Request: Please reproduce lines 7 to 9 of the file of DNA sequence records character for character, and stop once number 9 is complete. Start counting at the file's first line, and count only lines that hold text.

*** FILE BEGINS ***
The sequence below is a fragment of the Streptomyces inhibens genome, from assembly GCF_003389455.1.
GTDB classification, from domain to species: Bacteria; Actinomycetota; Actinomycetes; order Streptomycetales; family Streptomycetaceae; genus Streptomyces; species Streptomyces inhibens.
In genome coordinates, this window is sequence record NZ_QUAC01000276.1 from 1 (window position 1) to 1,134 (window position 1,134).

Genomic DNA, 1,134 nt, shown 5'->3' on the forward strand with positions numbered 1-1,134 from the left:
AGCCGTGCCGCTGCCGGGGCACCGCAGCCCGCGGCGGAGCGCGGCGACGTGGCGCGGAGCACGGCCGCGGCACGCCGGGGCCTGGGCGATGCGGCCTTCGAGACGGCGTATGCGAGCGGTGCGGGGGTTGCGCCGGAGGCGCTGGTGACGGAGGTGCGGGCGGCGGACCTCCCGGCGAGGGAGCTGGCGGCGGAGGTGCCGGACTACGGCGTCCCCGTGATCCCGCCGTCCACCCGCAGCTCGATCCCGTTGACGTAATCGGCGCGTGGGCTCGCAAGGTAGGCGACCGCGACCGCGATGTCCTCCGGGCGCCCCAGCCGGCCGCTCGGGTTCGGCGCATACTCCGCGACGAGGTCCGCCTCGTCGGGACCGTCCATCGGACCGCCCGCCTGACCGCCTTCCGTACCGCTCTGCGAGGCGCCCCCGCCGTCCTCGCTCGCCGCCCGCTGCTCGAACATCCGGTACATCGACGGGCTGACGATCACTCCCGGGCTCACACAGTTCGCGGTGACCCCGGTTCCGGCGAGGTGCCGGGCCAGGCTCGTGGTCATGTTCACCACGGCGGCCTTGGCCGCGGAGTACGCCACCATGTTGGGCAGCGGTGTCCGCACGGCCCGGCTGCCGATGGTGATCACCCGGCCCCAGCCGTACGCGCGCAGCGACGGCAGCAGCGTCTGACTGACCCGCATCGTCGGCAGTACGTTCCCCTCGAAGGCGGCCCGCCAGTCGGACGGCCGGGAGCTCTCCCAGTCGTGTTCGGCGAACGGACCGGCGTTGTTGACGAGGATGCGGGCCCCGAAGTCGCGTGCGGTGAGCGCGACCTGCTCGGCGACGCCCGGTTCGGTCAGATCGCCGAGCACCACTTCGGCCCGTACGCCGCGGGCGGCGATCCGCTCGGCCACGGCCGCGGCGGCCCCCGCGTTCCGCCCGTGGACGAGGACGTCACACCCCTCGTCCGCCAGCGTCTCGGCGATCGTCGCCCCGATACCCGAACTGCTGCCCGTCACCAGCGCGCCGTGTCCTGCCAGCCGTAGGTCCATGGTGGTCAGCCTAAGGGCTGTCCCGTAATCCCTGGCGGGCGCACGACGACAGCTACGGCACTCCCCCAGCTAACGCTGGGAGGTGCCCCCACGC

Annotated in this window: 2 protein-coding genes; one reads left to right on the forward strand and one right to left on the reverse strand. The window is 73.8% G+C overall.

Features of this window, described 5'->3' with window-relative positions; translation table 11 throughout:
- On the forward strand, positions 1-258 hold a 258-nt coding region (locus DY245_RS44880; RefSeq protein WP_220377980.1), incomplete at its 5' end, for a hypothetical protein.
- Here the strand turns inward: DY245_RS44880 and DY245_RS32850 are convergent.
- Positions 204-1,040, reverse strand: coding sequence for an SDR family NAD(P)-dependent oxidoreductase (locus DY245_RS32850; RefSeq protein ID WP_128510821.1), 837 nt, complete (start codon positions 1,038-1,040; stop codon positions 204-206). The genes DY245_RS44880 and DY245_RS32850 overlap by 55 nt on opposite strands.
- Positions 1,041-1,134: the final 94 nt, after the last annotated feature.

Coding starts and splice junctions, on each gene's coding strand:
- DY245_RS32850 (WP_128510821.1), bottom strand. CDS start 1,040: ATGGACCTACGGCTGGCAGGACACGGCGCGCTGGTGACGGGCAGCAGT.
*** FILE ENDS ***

Features of this window, described 5'->3' with window-relative positions; translation table 11 throughout:
- On the forward strand, positions 1-258 hold a 258-nt coding region (locus DY245_RS44880; RefSeq protein WP_220377980.1), incomplete at its 5' end, for a hypothetical protein.
- Here the strand turns inward: DY245_RS44880 and DY245_RS32850 are convergent.